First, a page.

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Impact of Inventory Method on Financial Statement Analysis
Displays the revenues recognized for a specific period and the cost and expenses charged against these revenues, including write-offs (e.g., depreciation and amortization of various assets) and taxes.
The purpose of the income statement is to show managers and investors whether the company made or lost money during the reporting period.
Inventories are valued in the "CurrentAssets" section of the balance sheet using one of the following five methods.
It's important to note that these methods will be affected by the system used to update inventory – "perpetual" or "periodic".
A perpetual system updates inventory every time a change in inventory occurs, and a periodic system updates inventory at the end of the accounting period.
First-In First-Out (FIFO) assumes that the items purchased or produced first are sold first.
Costs of inventory per unit or item are determined at the time made or acquired.
The oldest cost (i.e., the first in) is then matched against revenue and assigned to cost of goods sold.
The ending inventory balance reflects recent inventory costs.
Last-In First-Out (LIFO) is the reverse of FIFO; the latest cost (i.e., the last in) is assigned to cost of goods sold and matched against revenue.
Some systems permit determining the costs of goods at the time acquired or made but assigning costs to goods sold under the assumption that the goods made or acquired last are sold first.
Costs of specific goods acquired or made are added to a pool of costs for the type of goods.
Under this system, the business may maintain costs under FIFO but track an offset in the form of a LIFO reserve.
The LIFO reserve (an asset or contra-asset) represents the difference in cost of inventory under the FIFO and LIFO assumptions.
Such amount may be different for financial reporting and tax purposes in the United States.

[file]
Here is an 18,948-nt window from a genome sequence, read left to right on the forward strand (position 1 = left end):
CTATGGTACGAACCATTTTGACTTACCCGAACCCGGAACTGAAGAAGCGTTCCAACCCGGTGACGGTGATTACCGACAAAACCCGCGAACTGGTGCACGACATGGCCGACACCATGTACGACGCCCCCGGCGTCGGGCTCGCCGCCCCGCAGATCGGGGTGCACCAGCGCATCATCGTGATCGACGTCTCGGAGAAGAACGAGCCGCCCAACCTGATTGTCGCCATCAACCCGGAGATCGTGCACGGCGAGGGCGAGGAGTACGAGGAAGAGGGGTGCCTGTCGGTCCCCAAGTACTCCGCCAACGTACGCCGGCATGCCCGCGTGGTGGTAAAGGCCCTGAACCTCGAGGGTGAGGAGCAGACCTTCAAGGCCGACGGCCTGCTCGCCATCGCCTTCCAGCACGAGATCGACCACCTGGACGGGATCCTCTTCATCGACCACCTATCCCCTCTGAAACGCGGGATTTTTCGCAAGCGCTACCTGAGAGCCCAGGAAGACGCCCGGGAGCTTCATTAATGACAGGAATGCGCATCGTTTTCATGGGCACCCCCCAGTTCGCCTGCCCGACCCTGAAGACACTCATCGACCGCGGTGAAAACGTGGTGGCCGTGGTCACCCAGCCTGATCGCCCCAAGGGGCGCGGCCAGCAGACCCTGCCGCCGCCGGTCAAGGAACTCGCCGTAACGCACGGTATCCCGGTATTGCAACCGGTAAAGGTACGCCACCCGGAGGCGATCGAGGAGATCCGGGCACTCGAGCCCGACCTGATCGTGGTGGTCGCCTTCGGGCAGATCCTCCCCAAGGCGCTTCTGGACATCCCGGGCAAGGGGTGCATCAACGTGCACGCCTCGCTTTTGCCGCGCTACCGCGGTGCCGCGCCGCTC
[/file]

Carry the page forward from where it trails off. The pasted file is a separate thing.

Dollar Value LIFO is a variation of LIFO.
Any increases or decreases in the LIFO reserve are determined based on dollar values rather than quantities.
The Retail Inventory method is typically used by resellers of goods to simplify record keeping.
The calculated cost of goods on hand at the end of a period is the ratio of cost of goods acquired to the retail value of the goods times the retail value of goods on hand.
Cost of goods acquired includes beginning inventory as previously valued plus purchases.
Cost of goods sold is then beginning inventory plus purchases less the calculated cost of goods on hand at the end of the period.
The Average Cost method relies on average unit cost to calculate cost of goods sold and ending inventory.
Several variations on the calculation may be used, including weighted average and moving average.
Impact on Financial Statements
The choice of inventory method should reflect a company's economic circumstances in order to create accurate financial statements.
In addition to the inventory method chosen, use of a perpetual or periodic inventory system will affect the amount of current assets in the balance sheet and gross profit in the income statement, especially when prices are changing.
Period of Rising Prices
Under FIFO: Ending Inventory is higher, and Total Current Assets are higher; cost of goods sold is lower, and gross profit is higher.
Under LIFO: Ending Inventory is lower, and total current assets are lower; cost of goods sold is higher, and gross profit is lower.
Period of Falling Prices
Under FIFO: Ending Inventory is lower, and total current assets are lower; cost of goods sold is higher, and gross profit is lower.
Under LIFO: Ending Inventory is higher, and total current assets are higher; cost of goods sold is lower, and gross profit is higher.